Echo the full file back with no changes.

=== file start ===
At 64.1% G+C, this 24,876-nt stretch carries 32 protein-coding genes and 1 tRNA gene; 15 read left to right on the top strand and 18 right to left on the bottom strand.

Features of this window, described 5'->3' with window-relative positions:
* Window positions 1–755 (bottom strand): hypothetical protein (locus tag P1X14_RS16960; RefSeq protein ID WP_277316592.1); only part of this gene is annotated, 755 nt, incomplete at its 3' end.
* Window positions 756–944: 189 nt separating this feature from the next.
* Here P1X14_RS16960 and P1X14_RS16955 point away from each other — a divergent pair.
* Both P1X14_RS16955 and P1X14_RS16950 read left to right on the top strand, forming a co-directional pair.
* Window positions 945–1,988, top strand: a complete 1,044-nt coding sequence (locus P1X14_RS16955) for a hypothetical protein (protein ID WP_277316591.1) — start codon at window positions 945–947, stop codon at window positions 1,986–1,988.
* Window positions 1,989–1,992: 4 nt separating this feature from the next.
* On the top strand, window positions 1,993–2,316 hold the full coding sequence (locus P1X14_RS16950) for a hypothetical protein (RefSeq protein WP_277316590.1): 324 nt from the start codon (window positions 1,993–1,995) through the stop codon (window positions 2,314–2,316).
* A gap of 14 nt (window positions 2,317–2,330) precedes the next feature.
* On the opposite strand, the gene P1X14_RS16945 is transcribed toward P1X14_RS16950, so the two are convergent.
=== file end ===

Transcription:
At 64.1% G+C, this 24,876-nt stretch carries 32 protein-coding genes and 1 tRNA gene; 15 read left to right on the top strand and 18 right to left on the bottom strand.

Features of this window, described 5'->3' with window-relative positions:
* Window positions 1–755 (bottom strand): hypothetical protein (locus tag P1X14_RS16960; RefSeq protein ID WP_277316592.1); only part of this gene is annotated, 755 nt, incomplete at its 3' end.
* Window positions 756–944: 189 nt separating this feature from the next.
* Here P1X14_RS16960 and P1X14_RS16955 point away from each other — a divergent pair.
* Both P1X14_RS16955 and P1X14_RS16950 read left to right on the top strand, forming a co-directional pair.
* Window positions 945–1,988, top strand: a complete 1,044-nt coding sequence (locus P1X14_RS16955) for a hypothetical protein (protein ID WP_277316591.1) — start codon at window positions 945–947, stop codon at window positions 1,986–1,988.
* Window positions 1,989–1,992: 4 nt separating this feature from the next.
* On the top strand, window positions 1,993–2,316 hold the full coding sequence (locus P1X14_RS16950) for a hypothetical protein (RefSeq protein WP_277316590.1): 324 nt from the start codon (window positions 1,993–1,995) through the stop codon (window positions 2,314–2,316).
* A gap of 14 nt (window positions 2,317–2,330) precedes the next feature.
* On the opposite strand, the gene P1X14_RS16945 is transcribed toward P1X14_RS16950, so the two are convergent.